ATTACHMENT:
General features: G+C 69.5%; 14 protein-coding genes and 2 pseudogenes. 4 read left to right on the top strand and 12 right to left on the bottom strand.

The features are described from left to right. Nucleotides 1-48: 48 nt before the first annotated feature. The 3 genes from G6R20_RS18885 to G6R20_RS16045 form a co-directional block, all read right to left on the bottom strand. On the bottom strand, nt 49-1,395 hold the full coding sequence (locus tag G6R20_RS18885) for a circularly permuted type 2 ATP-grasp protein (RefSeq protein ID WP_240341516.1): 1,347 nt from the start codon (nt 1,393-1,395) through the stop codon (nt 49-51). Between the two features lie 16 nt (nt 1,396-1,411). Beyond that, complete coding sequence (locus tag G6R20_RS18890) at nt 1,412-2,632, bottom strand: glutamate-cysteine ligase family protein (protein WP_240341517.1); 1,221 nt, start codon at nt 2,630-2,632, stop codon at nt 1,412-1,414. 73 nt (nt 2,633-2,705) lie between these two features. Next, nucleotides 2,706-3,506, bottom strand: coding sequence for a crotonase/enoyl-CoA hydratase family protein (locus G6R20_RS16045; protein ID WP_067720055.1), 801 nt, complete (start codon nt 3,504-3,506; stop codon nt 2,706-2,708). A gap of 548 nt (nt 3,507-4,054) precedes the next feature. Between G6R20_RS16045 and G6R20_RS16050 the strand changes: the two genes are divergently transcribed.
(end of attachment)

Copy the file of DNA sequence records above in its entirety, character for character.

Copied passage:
General features: G+C 69.5%; 14 protein-coding genes and 2 pseudogenes. 4 read left to right on the top strand and 12 right to left on the bottom strand.

The features are described from left to right. Nucleotides 1-48: 48 nt before the first annotated feature. The 3 genes from G6R20_RS18885 to G6R20_RS16045 form a co-directional block, all read right to left on the bottom strand. On the bottom strand, nt 49-1,395 hold the full coding sequence (locus tag G6R20_RS18885) for a circularly permuted type 2 ATP-grasp protein (RefSeq protein ID WP_240341516.1): 1,347 nt from the start codon (nt 1,393-1,395) through the stop codon (nt 49-51). Between the two features lie 16 nt (nt 1,396-1,411). Beyond that, complete coding sequence (locus tag G6R20_RS18890) at nt 1,412-2,632, bottom strand: glutamate-cysteine ligase family protein (protein WP_240341517.1); 1,221 nt, start codon at nt 2,630-2,632, stop codon at nt 1,412-1,414. 73 nt (nt 2,633-2,705) lie between these two features. Next, nucleotides 2,706-3,506, bottom strand: coding sequence for a crotonase/enoyl-CoA hydratase family protein (locus G6R20_RS16045; protein ID WP_067720055.1), 801 nt, complete (start codon nt 3,504-3,506; stop codon nt 2,706-2,708). A gap of 548 nt (nt 3,507-4,054) precedes the next feature. Between G6R20_RS16045 and G6R20_RS16050 the strand changes: the two genes are divergently transcribed.